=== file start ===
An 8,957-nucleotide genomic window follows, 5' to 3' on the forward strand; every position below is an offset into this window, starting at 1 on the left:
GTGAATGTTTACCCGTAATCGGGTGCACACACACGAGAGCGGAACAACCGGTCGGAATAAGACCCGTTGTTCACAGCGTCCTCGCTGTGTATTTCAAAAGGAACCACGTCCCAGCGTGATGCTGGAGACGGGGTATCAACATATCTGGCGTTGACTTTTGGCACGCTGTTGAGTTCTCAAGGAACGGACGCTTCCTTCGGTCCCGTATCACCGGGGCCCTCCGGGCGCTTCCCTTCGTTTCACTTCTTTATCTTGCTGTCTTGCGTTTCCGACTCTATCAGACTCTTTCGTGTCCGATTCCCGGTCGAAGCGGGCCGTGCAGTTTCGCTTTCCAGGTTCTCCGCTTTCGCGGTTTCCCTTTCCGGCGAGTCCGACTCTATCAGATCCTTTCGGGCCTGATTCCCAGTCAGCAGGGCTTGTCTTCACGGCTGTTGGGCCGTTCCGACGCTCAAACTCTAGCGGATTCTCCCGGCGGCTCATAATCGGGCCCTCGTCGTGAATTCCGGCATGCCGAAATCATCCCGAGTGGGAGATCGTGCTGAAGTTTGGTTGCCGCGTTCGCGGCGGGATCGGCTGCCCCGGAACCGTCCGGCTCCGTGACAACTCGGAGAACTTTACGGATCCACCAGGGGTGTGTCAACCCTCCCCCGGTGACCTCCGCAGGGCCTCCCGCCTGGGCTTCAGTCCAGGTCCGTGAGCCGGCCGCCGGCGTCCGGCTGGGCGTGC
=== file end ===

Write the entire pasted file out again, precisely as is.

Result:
An 8,957-nucleotide genomic window follows, 5' to 3' on the forward strand; every position below is an offset into this window, starting at 1 on the left:
GTGAATGTTTACCCGTAATCGGGTGCACACACACGAGAGCGGAACAACCGGTCGGAATAAGACCCGTTGTTCACAGCGTCCTCGCTGTGTATTTCAAAAGGAACCACGTCCCAGCGTGATGCTGGAGACGGGGTATCAACATATCTGGCGTTGACTTTTGGCACGCTGTTGAGTTCTCAAGGAACGGACGCTTCCTTCGGTCCCGTATCACCGGGGCCCTCCGGGCGCTTCCCTTCGTTTCACTTCTTTATCTTGCTGTCTTGCGTTTCCGACTCTATCAGACTCTTTCGTGTCCGATTCCCGGTCGAAGCGGGCCGTGCAGTTTCGCTTTCCAGGTTCTCCGCTTTCGCGGTTTCCCTTTCCGGCGAGTCCGACTCTATCAGATCCTTTCGGGCCTGATTCCCAGTCAGCAGGGCTTGTCTTCACGGCTGTTGGGCCGTTCCGACGCTCAAACTCTAGCGGATTCTCCCGGCGGCTCATAATCGGGCCCTCGTCGTGAATTCCGGCATGCCGAAATCATCCCGAGTGGGAGATCGTGCTGAAGTTTGGTTGCCGCGTTCGCGGCGGGATCGGCTGCCCCGGAACCGTCCGGCTCCGTGACAACTCGGAGAACTTTACGGATCCACCAGGGGTGTGTCAACCCTCCCCCGGTGACCTCCGCAGGGCCTCCCGCCTGGGCTTCAGTCCAGGTCCGTGAGCCGGCCGCCGGCGTCCGGCTGGGCGTGC